Shakespeare for a Midsummer Wedding

John Simmons, “Hermia and Lysander” (1870)


A couple of years ago a former student informed me that she was going to have a Midsummer Night’s Dream-themed wedding in June. Danie was a political science major who took an Introduction to Literature course where I taught the play. I asked her to send me pictures and got her permission to blog about it.

She couldn’t have chosen a better literary work for the occasion. Midsummer perfectly balances social ritual with our natural urges.

Along with my congratulations, I sent Danie several questions after hearing about her plans. Here’s my e-mail message:

I want to hear a full account of your MND-themed wedding! If you send me a photo, I’ll even write a post about it since I’m in love with the idea. Certain questions come up, however. Are you marrying an ass? Will the bridegroom wear a donkey head? Or are you Hippolyta and did he woo you by his sword, doing you injury? (But now presumably he will he be wedding you in a different key, with pomp, with triumph, and with reveling.) Will you have really bad theatrical entertainment after the wedding? Will there be children dressed as fairies strewing rose petals? Will it be outside and will you go barefoot?

To which Danie replied,

I joke that I am marrying an ass! I love the idea of dressing up as a fairy queen, so my fiancé and I are going as Oberon and Titania. Our officiant is a Shakespeare enthusiast so she’ll be adding a lot of Shakespeare quotes to the ceremony. And yes, I plan to have two lovely flower girls dressed as fairies. It will be outside and I do plan to go barefoot! Ha ha! You know me too well.

I have asked my friends about putting on the play within a play, so I am hoping to pull that together in time for the wedding. Not sure if they can, so fingers crossed!

Danie never informed me how it turned out—other things on her mind?—but I can use my imagination. First of all, I hope that the two did not quarrel before the wedding, since it would have been rained out. I wonder if, like Lysander, Danie’s fiancé made moves the night before, then chased after the maid of honor, then had a fight with a groomsman, and only then returned to her. I hope that her fiancé didn’t make imperious demands as Oberon does with Titania: “Am not I thy lord?”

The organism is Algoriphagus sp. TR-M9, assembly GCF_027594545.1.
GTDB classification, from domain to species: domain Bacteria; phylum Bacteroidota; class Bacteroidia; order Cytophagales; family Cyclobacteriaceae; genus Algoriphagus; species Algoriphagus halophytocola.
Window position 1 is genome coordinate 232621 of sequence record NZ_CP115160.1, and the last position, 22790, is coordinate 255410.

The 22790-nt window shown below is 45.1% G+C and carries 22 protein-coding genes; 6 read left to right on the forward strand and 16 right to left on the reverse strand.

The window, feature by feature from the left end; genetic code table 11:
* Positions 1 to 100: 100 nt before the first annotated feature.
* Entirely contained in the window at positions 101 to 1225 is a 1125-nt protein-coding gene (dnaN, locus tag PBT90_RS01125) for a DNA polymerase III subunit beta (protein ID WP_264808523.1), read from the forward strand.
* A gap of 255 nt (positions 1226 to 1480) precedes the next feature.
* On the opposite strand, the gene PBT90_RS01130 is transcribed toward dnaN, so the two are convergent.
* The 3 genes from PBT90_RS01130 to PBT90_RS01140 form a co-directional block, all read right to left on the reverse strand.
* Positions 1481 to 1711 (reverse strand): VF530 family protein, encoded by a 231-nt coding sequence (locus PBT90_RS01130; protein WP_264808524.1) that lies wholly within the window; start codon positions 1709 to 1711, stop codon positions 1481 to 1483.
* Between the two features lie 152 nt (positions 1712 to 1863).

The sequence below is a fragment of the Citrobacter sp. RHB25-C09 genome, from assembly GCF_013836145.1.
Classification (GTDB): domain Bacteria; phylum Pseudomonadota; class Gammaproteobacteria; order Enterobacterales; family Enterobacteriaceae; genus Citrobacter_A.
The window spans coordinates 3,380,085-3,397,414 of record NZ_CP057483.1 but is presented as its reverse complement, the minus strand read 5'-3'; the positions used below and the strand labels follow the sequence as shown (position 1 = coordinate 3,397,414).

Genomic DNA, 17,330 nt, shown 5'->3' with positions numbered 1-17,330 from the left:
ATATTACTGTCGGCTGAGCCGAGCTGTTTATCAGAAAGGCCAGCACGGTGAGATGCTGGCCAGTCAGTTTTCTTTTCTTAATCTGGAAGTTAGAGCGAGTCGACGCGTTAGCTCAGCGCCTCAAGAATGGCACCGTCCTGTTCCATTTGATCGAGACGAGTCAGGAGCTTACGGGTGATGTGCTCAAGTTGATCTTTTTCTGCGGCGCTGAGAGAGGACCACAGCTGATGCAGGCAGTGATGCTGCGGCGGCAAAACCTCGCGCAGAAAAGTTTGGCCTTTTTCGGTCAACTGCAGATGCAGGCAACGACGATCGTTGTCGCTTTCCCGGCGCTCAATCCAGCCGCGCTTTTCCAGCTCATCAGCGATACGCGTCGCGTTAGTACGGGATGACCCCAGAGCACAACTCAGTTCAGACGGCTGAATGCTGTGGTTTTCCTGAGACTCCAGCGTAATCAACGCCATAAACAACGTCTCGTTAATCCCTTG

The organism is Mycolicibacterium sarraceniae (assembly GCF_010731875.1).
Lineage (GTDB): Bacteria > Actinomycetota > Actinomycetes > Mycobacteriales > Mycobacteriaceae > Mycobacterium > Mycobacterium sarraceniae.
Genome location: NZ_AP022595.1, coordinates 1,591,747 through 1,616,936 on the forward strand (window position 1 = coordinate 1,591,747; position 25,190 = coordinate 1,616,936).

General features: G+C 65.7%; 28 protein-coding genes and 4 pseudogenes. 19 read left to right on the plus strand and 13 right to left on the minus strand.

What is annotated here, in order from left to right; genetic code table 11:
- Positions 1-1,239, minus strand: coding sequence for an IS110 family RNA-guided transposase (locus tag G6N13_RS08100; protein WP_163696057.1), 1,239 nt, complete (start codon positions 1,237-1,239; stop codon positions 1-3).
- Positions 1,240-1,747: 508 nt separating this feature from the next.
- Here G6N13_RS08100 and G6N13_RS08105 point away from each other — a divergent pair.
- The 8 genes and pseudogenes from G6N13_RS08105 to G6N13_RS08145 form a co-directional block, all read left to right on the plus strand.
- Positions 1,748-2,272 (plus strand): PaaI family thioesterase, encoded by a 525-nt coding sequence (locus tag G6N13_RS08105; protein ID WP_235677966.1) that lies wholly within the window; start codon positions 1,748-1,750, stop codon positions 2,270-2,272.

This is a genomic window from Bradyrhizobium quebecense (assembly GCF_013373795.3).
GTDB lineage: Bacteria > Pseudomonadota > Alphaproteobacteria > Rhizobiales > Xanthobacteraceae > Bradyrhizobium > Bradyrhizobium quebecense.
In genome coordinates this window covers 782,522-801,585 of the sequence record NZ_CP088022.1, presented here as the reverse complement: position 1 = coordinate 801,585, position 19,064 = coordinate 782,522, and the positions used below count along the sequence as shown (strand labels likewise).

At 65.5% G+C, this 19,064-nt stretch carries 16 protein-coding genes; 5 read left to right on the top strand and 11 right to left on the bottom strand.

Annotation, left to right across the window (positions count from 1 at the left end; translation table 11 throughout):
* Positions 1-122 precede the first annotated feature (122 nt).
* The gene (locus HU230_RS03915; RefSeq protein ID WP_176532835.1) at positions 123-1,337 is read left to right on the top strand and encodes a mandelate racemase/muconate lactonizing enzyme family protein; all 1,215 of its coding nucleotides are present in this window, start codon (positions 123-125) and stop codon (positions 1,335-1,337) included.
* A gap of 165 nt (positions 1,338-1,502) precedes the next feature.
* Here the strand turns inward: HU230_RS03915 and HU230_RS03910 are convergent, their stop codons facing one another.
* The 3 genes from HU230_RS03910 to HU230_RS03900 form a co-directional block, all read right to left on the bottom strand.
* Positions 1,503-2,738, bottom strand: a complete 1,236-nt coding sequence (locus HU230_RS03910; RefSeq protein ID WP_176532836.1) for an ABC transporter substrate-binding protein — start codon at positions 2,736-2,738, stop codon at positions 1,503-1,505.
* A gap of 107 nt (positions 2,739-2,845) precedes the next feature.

Danie married an Englishman so they spent many months apart while she finished up college. Midsummer Night’s Dream, appropriately enough, addresses the issue of delayed gratification:

O, methinks, how slow
This old moon wanes! she lingers my desires,
Like to a step-dame or a dowager
Long withering out a young man revenue.

In my note, I told Danie about my deep belief in marriage and weddings. Midsummer Night’s Dream honors both the urgent desires of the young lovers and society’s insistence on ritual. When balance is lacking, unhappiness ensues: we see an oppressive society in Act I and sexual desire running unchecked in Acts II and III. Shakespeare honors both tradition and nature in the play’s happy resolution.

This being the twenty-first century, I suspect that Danie and her husband aren’t planning to have children right away, but they might still take seriously the blessing that Oberon bestows upon the newly married couples after they have gone to bed. He promises that they will have healthy and blemish-free babies:

Now, until the break of day,
Through this house each fairy stray.
To the best bride-bed will we,
Which by us shall blessed be;
And the issue there create
Ever shall be fortunate.
So shall all the couples three
Ever true in loving be;
And the blots of Nature’s hand
Shall not in their issue stand;
Never mole, hare lip, nor scar,
Nor mark prodigious, such as are
Despised in nativity,
Shall upon their children be.
With this field-dew consecrate,
Every fairy take his gait;
And each several chamber bless,
Through this palace, with sweet peace;
And the owner of it blest
Ever shall in safety rest.

One other note: Theseus chooses Bottom’s play, awful though it is, because the couples have to fill up the hours between the marriage ceremony and bedtime. Some are undoubtedly anxious, others impatient. Only a play that they can laugh at will relieve tensions and pass the time. This may no longer be relevant given that most couples these days are sexually active before getting married.

For that matter, the play may seem dated because most don’t have to rebel against tyrannical fathers, and there’s no longer a stigma about cavorting in the woods.

But that being said, there still is something magical—something fairy-like—about the wedding ritual, which acknowledges the spiritual bond that accompanies physical coupling. That part of the play is as powerful as ever, reason enough to opt for a themed wedding.

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  • Literature is as vital to our lives as food and shelter. Stories and poems help us work through the challenges we face, from everyday irritations to loneliness, heartache, and death. Literature is meant to mix it up with life. This website explores how it does so.

    Please feel free to e-mail me [rrbates (at) smcm (dot) edu]. I would be honored to hear your thoughts and questions about literature.

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